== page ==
Serializations of the Hitherby Dragons novels

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– 2 –

– 2 –

Saul performs. He rocks. He peels his music from the heart of him before the screaming crowd, and sweat rolls off of him in streams.

It’s helpful, really.

It helps his glass harmonica play.

There’s friends on the guitar and drums behind him. There’s rebellious globed lightning that reacts to the music, too; for what’s rock for, if not to laugh in the face of the Devil, the nithrid, and all their ilk?

But mostly there’s just him, and his seven-foot glass harmonica, and his body, drenched with sweat.

He’s forgotten he was a svart-elf. That’s his reincarnation!

Now all he can think about is his rock and roll.

It’s not as simple as that, of course. It’s not as simple as “wake up human one morning, and also a baby, and eventually go into performing arts.” There’s lots of stuff in between!

It’s just that —

All his life, Saul’s been told he was bad, and he knew it was wrong, on some level he knew it was wrong, but he’d honestly forgotten that he was good. He’d forgotten about the sugar fairies. He’d forgotten about the Land of Pleasure and Happiness and the fact that he could have gone there. He’d forgotten about everything, really, right down to the puppy that had called him back.

So after a while, he just started accepting he was wayward.

He bent himself and hammered himself into the mold of somebody wrong. Drugs — though, and he’d never admit this to anybody, he mostly takes placebos. Loose sex, principally alone. He kisses budgies, lavishly, and without precautions. And of course there is his . . . Lethal . . . rock and roll.

His music is the kind that can sink its teeth into the human heart. There’s no one at school save Edmund who can really ignore it. Saul was good when he was born, he was a melodious baby, and he’s better now that he’s grown; and a little bit of the smith-wroth’s still in him, so he’s best of all with the tools he’s made himself.

It takes a svart-elf to make a band out of guitar, drums, globes, and glass harmonica, but Saul, he makes it work.

His concert ends with a crash. He smashes a carefully prepped and separable section of his harmonica. It shatters on the stage and releases scent.

He takes a towel. He wanders backstage. He mops himself off.

He catches a bottle of brandy someone throws at him. He mimes drinking it down. Later he drops it in the liquor recycling bin (the school has separate recycling bins for glass, paper, plastic, and unused liquor) and collapses into his chair in the rooms backstage.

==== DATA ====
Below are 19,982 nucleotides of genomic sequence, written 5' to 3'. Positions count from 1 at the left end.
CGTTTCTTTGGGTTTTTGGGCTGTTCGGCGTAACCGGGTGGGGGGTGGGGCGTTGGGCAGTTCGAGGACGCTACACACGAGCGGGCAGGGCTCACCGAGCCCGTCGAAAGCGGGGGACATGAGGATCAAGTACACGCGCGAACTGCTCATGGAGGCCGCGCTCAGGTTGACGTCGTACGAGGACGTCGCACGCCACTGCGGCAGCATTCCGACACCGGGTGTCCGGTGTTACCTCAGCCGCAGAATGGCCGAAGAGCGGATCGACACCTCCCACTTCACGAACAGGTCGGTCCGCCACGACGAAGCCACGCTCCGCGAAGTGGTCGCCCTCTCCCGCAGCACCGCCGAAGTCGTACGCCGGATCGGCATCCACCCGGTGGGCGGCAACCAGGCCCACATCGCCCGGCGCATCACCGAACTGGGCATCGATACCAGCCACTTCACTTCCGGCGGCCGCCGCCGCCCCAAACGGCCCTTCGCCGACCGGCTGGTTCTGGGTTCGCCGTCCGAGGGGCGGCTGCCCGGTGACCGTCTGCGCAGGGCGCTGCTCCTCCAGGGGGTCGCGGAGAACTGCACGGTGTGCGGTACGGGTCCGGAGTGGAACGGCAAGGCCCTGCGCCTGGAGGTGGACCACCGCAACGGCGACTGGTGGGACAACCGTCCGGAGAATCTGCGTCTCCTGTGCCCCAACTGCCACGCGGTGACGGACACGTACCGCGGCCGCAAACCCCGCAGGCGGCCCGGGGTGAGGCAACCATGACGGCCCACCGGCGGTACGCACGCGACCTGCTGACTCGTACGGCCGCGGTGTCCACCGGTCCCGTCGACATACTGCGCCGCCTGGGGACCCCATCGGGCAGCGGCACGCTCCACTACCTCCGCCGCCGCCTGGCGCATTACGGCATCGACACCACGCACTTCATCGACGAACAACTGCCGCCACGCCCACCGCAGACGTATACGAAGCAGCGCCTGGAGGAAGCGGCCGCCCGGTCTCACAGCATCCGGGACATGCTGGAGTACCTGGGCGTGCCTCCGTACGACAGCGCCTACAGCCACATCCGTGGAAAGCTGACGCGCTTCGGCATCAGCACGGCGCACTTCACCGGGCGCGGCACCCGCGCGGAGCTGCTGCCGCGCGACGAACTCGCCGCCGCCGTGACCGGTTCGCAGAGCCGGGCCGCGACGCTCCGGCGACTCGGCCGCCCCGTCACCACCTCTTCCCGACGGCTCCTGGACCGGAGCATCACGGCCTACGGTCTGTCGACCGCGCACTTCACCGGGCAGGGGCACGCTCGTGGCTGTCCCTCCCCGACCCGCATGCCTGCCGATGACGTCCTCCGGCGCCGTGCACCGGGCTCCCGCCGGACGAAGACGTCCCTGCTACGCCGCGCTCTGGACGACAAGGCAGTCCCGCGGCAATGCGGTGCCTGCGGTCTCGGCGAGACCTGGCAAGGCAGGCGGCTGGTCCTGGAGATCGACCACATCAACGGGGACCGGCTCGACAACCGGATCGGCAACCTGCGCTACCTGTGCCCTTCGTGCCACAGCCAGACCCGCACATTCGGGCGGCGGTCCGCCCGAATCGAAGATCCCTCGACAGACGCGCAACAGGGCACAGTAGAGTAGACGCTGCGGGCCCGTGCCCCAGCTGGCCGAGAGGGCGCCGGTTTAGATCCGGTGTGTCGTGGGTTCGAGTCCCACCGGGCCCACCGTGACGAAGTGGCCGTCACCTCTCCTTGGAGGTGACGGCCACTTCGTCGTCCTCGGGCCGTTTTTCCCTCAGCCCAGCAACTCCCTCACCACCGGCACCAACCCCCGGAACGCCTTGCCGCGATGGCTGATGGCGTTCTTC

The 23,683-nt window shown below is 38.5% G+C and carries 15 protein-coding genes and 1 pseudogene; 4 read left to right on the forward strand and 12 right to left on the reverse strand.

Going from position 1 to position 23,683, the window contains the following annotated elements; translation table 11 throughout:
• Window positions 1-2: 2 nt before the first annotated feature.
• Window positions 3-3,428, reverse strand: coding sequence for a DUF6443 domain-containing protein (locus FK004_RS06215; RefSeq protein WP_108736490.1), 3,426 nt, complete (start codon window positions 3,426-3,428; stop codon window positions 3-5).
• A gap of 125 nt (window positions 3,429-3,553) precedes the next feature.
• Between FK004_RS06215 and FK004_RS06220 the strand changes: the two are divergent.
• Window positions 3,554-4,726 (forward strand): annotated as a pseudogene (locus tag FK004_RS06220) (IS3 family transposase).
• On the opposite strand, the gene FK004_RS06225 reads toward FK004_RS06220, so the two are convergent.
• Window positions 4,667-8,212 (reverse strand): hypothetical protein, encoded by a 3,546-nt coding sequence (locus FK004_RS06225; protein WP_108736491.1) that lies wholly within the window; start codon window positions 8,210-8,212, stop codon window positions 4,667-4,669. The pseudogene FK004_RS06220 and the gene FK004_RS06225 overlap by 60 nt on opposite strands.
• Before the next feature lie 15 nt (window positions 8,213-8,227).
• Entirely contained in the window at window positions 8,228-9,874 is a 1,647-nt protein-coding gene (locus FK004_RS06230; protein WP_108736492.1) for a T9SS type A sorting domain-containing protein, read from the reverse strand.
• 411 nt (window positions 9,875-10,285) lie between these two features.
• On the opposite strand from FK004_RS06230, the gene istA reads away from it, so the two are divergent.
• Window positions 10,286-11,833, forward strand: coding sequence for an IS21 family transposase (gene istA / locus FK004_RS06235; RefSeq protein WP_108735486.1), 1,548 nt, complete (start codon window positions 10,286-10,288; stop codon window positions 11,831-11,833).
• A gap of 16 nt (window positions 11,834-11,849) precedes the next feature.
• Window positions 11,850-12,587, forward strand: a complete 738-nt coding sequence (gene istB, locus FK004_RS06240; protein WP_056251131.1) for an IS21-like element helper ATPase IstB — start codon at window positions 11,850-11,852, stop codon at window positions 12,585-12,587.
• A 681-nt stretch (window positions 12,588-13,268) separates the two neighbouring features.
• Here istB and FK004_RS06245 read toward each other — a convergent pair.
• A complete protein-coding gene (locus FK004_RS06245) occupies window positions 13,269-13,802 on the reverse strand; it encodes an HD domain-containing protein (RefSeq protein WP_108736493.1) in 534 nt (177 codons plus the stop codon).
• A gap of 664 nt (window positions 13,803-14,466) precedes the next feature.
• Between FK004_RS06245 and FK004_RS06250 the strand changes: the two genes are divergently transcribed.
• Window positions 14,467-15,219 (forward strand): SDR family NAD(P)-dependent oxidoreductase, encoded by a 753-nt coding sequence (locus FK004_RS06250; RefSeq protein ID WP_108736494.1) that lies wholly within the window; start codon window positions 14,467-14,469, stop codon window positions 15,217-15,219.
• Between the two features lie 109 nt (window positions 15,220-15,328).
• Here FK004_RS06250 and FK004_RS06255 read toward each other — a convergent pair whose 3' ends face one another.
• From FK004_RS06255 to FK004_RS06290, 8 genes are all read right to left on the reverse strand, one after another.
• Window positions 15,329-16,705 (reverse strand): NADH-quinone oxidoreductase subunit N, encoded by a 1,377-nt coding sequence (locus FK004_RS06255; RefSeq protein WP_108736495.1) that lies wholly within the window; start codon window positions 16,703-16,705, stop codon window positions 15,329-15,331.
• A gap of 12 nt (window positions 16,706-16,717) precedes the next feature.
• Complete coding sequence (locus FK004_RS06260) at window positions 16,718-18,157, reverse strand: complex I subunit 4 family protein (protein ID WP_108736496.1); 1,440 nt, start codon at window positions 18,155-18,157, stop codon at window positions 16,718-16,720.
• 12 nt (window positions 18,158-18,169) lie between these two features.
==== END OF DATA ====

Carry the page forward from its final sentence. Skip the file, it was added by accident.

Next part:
Tom shakes his hand enthusiastically.

“Rock,” says Tom. “You, sir, are a genius. Your music lives.

“Huh?” Saul says.

He isn’t sure how Tom got backstage and into his room there. The answer, incidentally, is “Tom controls swarms of robot bees.”

“Oh,” says Tom. He smiles. “I came to honor you.”

He takes off his hat. He proffers it.

“It’s not underwear,” says Saul, pleased.

Hardly anyone gives rock stars their overwear. It’s a new experience.

“Yes!” agrees Saul, more with himself than with the narration, and he puts it on.

“Lo,” he says, standing up, striding, preparing to declaim something, “I am crowned Saul the —”

His voice shorts out. He staggers. He goes down on one knee.

“Oh, come on,” he says. He shakes his head vigorously. “No!”

He falls over. He kicks his feet.

“No. I won’t let a hat, I won’t, it won’t, a hat won’t beat me —”

Power rages through the channels of his brain. His eyes roll back. He screams.

They come back down gleaming red.

“Oh,” he says.

He makes a strange face at Tom. He takes off the hat. He hands it back to Tom. He improvises a red hat out of bits of torn uniforms and roses that are laying around the room.

He is crying.

“What?” says Tom. “What?”

“What have you done to me?” says Saul, like he wasn’t prepared for this, like at no point in all his life of rock and roll, drugs, and fevered debauchery has anyone ever warned him that he might actually be some kind of saint.

“What?” says Tom. “What?”

Saul points at him accusingly. “You’ll never get gout!” he tells Tom, which is true, but isn’t at all what he expected he would say.

“Thanks,” says Tom.

Then his face falls, slowly.

“Dang it,” he says. “I’d really thought you’d wind up in Dreams.”

“I can’t play music,” says Saul. “My drug habit. No more pirating torrents. What am I going to do with myself, Tom?”

“You’ll find something!” says Tom. “I’ve got faith in you!”

He claps Saul on the shoulder.

Then he grimaces, like he wants to join the saint in crying.

He turns.

He lowers his shoulders. His back is as expressionless as a . . . back. . . is as he trudges, quietly, away.



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